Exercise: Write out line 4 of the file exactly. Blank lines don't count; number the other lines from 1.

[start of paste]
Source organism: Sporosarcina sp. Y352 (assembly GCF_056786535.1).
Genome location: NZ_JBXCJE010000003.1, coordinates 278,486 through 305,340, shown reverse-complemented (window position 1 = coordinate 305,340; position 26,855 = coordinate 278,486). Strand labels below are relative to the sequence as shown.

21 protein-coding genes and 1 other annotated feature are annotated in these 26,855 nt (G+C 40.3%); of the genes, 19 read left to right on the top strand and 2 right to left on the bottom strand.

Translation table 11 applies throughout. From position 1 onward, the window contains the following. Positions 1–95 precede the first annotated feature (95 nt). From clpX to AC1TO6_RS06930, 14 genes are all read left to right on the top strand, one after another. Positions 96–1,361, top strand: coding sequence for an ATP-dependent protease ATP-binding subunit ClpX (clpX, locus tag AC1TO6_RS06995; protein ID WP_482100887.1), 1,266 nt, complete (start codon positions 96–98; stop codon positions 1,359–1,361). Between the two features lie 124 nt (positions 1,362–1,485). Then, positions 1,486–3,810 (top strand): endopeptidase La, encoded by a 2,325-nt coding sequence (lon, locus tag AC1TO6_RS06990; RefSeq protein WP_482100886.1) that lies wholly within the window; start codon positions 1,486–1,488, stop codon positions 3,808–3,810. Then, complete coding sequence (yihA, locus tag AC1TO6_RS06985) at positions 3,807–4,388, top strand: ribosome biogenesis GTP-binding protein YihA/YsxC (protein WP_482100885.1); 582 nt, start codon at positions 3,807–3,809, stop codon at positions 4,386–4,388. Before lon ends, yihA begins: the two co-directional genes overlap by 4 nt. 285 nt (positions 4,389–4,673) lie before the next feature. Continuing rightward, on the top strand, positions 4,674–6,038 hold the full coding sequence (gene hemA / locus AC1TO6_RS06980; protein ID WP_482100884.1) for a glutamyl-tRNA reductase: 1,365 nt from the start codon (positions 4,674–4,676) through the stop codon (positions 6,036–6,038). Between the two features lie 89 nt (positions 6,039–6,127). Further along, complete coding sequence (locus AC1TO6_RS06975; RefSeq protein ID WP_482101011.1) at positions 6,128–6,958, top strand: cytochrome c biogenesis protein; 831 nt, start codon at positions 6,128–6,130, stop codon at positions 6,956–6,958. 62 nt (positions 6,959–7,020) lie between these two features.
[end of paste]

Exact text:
Translation table 11 applies throughout. From position 1 onward, the window contains the following. Positions 1–95 precede the first annotated feature (95 nt). From clpX to AC1TO6_RS06930, 14 genes are all read left to right on the top strand, one after another. Positions 96–1,361, top strand: coding sequence for an ATP-dependent protease ATP-binding subunit ClpX (clpX, locus tag AC1TO6_RS06995; protein ID WP_482100887.1), 1,266 nt, complete (start codon positions 96–98; stop codon positions 1,359–1,361). Between the two features lie 124 nt (positions 1,362–1,485). Then, positions 1,486–3,810 (top strand): endopeptidase La, encoded by a 2,325-nt coding sequence (lon, locus tag AC1TO6_RS06990; RefSeq protein WP_482100886.1) that lies wholly within the window; start codon positions 1,486–1,488, stop codon positions 3,808–3,810. Then, complete coding sequence (yihA, locus tag AC1TO6_RS06985) at positions 3,807–4,388, top strand: ribosome biogenesis GTP-binding protein YihA/YsxC (protein WP_482100885.1); 582 nt, start codon at positions 3,807–3,809, stop codon at positions 4,386–4,388. Before lon ends, yihA begins: the two co-directional genes overlap by 4 nt. 285 nt (positions 4,389–4,673) lie before the next feature. Continuing rightward, on the top strand, positions 4,674–6,038 hold the full coding sequence (gene hemA / locus AC1TO6_RS06980; protein ID WP_482100884.1) for a glutamyl-tRNA reductase: 1,365 nt from the start codon (positions 4,674–4,676) through the stop codon (positions 6,036–6,038). Between the two features lie 89 nt (positions 6,039–6,127). Further along, complete coding sequence (locus AC1TO6_RS06975; RefSeq protein ID WP_482101011.1) at positions 6,128–6,958, top strand: cytochrome c biogenesis protein; 831 nt, start codon at positions 6,128–6,130, stop codon at positions 6,956–6,958. 62 nt (positions 6,959–7,020) lie between these two features.